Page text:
Appeal Court to hear cop’s case claiming unfair treatment by former CoP

Acting Senior Superintendent Seukeran Singh is arguing that Philbert moved to block him from sitting the promotions exam on the basis that Singh had fallen short of the required probationary period by six days.

In contrast, another officer, Peter Reyes, was allegedly allowed to sit the exam even though he did not serve a full probationary period.

Singh, of Indian Walk, Princes Town, is appealing a decision of the High Court to throw out a lawsuit he once brought against Philbert in which Singh claimed that Philbert blocked him from sitting a promotions exam and admitted that persons who did not deserve to be promoted in the Police Service had been promoted.

In the case, Philbert had denied Singh’s claims and had said Singh was stopped from sitting the exam after being invited to because Singh did not serve out a full probationary period for the post of superintendent. Philbert had also claimed that this incident happened to several other (unnamed) officers and denied admitting that undeserving police officers were being promoted.

Under police rules, Singh was supposed to serve 12 months acting in the post before being allowed to follow through and to sit the promotions examination. However he was six days short of the 12-month period.

Now, however, with the emergence of fresh evidence, lawyers are taking the case to the Court of Appeal.

The evidence relates to information which has come to light over another police officer, Peter Reyes, who allegedly had “only ten months and seven days” service in the rank of assistant superintendent but was allowed to sit the same exam which Philbert blocked Singh from sitting.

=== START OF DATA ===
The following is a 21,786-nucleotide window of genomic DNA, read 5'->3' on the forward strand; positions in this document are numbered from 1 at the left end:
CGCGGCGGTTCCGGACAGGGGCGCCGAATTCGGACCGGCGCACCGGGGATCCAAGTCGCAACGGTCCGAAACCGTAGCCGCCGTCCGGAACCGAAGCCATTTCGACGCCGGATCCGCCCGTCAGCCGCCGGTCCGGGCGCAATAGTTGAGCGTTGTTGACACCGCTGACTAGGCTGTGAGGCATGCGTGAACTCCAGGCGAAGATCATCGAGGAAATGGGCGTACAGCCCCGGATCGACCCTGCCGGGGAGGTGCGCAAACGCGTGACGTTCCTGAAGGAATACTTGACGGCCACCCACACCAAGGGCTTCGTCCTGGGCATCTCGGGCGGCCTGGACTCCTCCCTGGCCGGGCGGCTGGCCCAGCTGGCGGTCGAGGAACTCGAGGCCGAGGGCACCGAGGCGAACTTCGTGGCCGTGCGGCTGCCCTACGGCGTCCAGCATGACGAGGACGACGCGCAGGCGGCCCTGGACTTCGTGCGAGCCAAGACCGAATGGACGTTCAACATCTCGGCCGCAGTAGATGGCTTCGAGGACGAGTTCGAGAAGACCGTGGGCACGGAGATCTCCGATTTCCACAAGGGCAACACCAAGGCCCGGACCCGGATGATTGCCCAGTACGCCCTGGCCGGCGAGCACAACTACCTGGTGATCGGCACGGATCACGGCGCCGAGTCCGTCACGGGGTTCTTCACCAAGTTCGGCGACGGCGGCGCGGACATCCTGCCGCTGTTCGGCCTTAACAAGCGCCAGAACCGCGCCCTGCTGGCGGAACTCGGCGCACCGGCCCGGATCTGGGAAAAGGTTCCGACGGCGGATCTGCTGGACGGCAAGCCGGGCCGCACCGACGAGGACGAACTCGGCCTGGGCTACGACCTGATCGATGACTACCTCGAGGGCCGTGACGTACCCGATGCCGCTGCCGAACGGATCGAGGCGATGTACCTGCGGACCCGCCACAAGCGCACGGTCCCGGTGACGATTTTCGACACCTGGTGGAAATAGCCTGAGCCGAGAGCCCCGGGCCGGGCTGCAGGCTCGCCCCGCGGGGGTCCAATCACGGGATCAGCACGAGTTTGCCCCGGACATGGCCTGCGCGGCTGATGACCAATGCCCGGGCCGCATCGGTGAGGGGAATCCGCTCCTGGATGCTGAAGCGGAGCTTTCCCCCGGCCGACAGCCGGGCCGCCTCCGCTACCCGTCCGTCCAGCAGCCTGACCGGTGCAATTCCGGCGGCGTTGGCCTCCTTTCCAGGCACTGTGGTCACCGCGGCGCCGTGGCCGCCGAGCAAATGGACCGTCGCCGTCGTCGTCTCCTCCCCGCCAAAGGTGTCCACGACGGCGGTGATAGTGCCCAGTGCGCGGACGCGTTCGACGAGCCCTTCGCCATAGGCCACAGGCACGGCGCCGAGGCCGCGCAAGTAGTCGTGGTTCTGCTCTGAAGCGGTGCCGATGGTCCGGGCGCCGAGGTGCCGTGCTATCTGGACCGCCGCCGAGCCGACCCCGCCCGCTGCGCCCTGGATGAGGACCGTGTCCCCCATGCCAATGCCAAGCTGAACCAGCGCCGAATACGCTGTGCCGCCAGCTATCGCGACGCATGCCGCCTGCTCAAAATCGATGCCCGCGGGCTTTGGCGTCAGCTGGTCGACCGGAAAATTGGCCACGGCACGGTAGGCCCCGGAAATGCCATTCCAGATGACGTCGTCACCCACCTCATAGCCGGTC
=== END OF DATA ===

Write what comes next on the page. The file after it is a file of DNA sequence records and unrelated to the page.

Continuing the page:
“The failure by (Philbert) to permit (Singh) to sit and write the Assessment Examination for promotion to the rank of senior superintendent of police on November 13, 2008, on the purported basis of him not having completed a probationary period of 12 months in the rank of superintendent of police,” was a violation of the Constitution, Singh’s attorney Kelvin Ramkissoon argues in a notice filed on Monday.

“To permit another officer, namely Peter Reyes, to write the said examination notwithstanding that the said officer had only completed ten months and seven days of his probationary period in the rank of assistant superintendent of police constitutes a violation of (Singh’s) constitutional right to equality before the law and the protection of the law as guaranteed under Section 4(b) of the Constitution,” Ramkissoon argues. This, the lawyer says, also violates Singh’s “right to equality of treatment from any public authority as guaranteed under Section 4(d) of the Constitution,”.

In a supplemental affidavit filed this week in the Court of Appeal, Singh argues that recent reports about the number of superintendents in the Police Service reveal that there are 20 such officers, representing a shortfall of the required complement of 27.

He argues that this means he stood a good chance of promotion, had he been allowed to sit the exam in 2008 without court intervention. He notes his high standing on the merit list. (Singh did sit the exam in November 2008 but after much drama which saw a court temporarily injunct Philbert’s move to block him).

In proceedings before Justice Joan Charles — who threw out Singh’s case in the High Court before evidence relating to Reyes came to light — Singh said that at 2.30pm on November 6, 2008, he was summoned to a meeting at the Human Resources Branch at Police Administration Building, Edward Street, Port-of-Spain. There, he was invited to sit a written promotions exam.

However, an hour later Philbert summoned Singh to a meeting and told Singh that he could not sit the exam because he did not complete his 12-month probationary period.

“The claimant (Singh) also indicated to (Philbert) that he had been unfairly bypassed for the acting appointment in favour of his juniors which was contrary to the clear and established practice, policy and procedure in the Police Service whereby acting appointments were based on and in accordance with an officer’s position on the merit list” Charles said in her judgement in the lower court.

“(Singh) claimed that (Philbert) acknowledged that other superintendents who were ranked lower than him on the merit list were in fact unfairly appointed to act ahead of him but indicated that nothing could be done about it.”

Philbert denied these claims.


"Appeal Court to hear cop’s case claiming unfair treatment by former CoP"

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